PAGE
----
The City is the car that built Honda in India. It’s not just a product, it’s an aspirational brand. Born in 1996 in Thailand, Honda started producing the first-generation City in India in 1997.
The City is the car that built Honda in India. It’s not just a product, it’s an aspirational brand. Born in 1996 in Thailand, Honda started producing the first-generation City in India in 1997. Sales began in January 1998. The second-generation model was launched in 2003, the third in 2008 and the fourth in January 2014. Since 1998, a total of 6.5 lakh units of the City have been sold in the country.
While it has remained segment-leader almost all through its journey, recently Maruti Suzuki Ciaz successfully challenged it. In an attempt to regain the leadership position in the segment, last week Honda launched a facelift version of the car. We drive it around Delhi.
While the dimensions of the new City remain unchanged, the front now sports a wider stance, in part due to a wide-opening bumper design and a new signature front chrome grille with an intricate design connecting the two headlights. The LED package—including the integrated LED DRLs (these are now standard across all variants), inline LED headlamps, LED fog lamps, LED licence plate lamps and even the trunk lid spoiler with LED—lend the car a unique look, especially at night. Auto-folding door mirrors are now standard in V, VX and ZX grades.
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Changes inside the cabin include a new 17.7-cm touch-screen infotainment system, called the Digipad, in V, VX and ZX grades. The system gets satellite-linked navigation, voice recognition, Bluetooth telephony, audio streaming, USB and microSD card slots, and an HDMI slot. There is Wi-Fi support for internet and MirrorLink support for smartphone connectivity. While the internal memory of the system is 1.5GB, in today’s age is it enough?
The dashboard gets a soft-touch material, which is usually found in luxury cars, and there is white illumination in the 3D multi-information meter.
Space all around is very good and five people can comfortably sit in the car.
Since it is a facelift, engine specifications remain the same. The diesel City is powered by the 1.5-litre i-DTEC engine. Its rated fuel economy is an impressive 25.6kpl and the maximum power it produces is 99bhp. It is mated to a six-speed manual transmission. The good news is that Honda has worked on the car’s sound and vibration absorption technologies, further reducing noise levels inside the cabin.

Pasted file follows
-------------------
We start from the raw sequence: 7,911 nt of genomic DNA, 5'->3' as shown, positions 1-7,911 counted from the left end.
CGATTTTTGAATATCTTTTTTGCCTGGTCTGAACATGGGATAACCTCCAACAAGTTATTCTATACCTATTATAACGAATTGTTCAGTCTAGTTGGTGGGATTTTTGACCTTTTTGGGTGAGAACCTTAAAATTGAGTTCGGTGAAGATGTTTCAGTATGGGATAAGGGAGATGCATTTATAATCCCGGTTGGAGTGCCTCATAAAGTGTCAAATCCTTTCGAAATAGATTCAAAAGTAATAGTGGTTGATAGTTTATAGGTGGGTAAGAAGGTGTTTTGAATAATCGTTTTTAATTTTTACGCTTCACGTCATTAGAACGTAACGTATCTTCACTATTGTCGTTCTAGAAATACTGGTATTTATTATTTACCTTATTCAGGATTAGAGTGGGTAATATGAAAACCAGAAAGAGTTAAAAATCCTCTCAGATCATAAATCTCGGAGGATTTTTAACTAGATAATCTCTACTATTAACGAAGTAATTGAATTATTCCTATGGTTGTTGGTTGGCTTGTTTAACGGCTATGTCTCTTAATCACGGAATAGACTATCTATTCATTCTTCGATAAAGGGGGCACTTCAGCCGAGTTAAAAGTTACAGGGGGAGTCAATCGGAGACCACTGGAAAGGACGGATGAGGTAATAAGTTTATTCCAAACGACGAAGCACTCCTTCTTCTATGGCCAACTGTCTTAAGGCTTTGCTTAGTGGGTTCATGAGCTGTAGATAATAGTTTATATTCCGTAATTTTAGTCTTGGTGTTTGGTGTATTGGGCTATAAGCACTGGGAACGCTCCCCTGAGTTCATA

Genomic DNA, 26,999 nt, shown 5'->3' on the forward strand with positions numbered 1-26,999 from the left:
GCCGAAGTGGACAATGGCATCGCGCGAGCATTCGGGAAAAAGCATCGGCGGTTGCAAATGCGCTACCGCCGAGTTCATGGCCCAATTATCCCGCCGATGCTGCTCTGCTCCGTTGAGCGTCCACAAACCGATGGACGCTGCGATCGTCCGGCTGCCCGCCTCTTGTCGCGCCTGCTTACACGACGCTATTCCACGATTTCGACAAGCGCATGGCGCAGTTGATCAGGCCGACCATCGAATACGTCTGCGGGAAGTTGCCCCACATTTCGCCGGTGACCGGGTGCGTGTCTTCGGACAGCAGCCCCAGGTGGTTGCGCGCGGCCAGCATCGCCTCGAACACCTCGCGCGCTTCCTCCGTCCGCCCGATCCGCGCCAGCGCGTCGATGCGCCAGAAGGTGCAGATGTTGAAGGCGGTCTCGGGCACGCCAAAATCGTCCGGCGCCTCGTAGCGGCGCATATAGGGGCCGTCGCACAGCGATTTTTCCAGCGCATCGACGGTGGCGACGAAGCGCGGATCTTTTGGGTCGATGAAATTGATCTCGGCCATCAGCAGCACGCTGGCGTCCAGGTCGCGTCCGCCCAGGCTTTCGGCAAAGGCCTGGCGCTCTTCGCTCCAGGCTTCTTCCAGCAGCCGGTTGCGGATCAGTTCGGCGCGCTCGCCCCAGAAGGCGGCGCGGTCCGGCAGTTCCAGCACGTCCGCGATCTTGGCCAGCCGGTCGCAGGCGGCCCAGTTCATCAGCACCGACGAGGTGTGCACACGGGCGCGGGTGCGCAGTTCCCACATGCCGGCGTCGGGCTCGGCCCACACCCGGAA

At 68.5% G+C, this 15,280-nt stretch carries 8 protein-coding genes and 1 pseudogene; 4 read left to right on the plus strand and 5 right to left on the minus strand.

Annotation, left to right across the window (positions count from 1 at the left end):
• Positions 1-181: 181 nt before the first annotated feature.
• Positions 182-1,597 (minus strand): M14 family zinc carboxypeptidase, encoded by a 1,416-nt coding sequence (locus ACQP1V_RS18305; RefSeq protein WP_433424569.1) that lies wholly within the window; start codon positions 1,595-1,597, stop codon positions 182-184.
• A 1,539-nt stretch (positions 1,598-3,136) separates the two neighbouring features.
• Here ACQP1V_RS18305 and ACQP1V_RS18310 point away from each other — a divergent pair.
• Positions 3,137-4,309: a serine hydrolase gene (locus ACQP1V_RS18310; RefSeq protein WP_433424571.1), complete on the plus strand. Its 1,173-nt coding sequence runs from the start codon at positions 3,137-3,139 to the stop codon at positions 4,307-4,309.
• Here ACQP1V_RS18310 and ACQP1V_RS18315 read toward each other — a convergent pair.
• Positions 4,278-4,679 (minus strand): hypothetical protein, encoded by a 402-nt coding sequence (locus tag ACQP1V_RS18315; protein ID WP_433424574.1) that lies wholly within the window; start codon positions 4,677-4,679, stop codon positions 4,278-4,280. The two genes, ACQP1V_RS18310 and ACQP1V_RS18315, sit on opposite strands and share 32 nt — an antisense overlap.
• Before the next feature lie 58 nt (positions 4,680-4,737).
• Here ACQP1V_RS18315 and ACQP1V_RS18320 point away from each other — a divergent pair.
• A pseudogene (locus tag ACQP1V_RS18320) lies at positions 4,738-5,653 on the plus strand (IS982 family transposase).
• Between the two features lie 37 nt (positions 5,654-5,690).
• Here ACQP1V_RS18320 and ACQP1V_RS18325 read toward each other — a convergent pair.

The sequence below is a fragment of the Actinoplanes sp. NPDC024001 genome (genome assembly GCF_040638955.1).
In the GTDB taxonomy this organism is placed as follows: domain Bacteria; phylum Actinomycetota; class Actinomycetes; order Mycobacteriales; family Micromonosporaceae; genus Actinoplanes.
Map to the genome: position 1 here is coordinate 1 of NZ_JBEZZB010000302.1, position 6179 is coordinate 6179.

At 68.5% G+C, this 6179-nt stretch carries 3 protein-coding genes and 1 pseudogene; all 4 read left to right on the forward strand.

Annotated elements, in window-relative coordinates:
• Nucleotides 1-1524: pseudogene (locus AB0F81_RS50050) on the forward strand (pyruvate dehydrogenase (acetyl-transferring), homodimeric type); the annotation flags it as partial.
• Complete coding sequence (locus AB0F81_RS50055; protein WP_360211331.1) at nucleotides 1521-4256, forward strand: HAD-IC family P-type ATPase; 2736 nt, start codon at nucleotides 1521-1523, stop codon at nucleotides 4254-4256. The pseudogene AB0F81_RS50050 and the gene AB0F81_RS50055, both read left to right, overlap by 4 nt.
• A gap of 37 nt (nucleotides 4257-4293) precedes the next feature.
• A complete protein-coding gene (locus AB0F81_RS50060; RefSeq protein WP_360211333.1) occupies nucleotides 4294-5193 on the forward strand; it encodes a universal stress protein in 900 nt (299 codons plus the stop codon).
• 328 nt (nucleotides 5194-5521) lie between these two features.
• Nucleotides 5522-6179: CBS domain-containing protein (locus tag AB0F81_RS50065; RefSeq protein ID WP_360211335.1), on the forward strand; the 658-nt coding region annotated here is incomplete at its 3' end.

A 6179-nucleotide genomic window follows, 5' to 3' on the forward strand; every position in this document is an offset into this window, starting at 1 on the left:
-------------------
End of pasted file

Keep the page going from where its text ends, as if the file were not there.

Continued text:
The petrol is the 1.5-litre i-VTEC. The maximum power it produces is 117bhp. It is available in both automatic and manual gearbox—the CVT automatic with seven-speed paddle shifters (rated fuel economy of 18kpl), and a five-speed manual (rated fuel economy of 17.4kpl).
Most active and passive safety technologies are offered as standard. So, dual front airbags, anti-lock braking system (ABS) with electronic brake-force distribution (EBD), three-point seatbelts with pre-tensioners and load limiters, impact mitigating front headrest system, pedestrian injury mitigation technology, ISOFIX compatible rear seats and rear windshield defogger—all are offered as standard.
The City also has a strengthened body structure (Honda calls it ACE, short for Advanced Compatibility Engineering—a design that uses a network of front frame structures to absorb and deflect the energy from a frontal collision).
Perhaps Honda wants to attract buyers from a segment above, and so has introduced a new grade. Called the ZX, it gets six airbags, automatic headlights, headlamp auto-off timer & rain-sensing wipers.
There are a total of five grades—S, SV, V, VX and the flagship ZX.
Honda has given the City the needed dose of refinement, but these improvements come at a price, making it one of the most expensive cars in its segment. Ex-showroom, Delhi, prices of petrol start from Rs 8.5 lakh (manual S grade), going up to Rs 13.53 lakh (ZX CVT). Diesel City entry-level model costs Rs 10.76 lakh (manual SV), going up to Rs 13.57 lakh (manual ZX). At such prices, it won’t be easy for the car to regain the leadership position. But, even at such prices, the City can prove to be a sensible buy, considering the fact that it enjoys good resale value, is an aspirational car, and its brand value is still the best in the segment.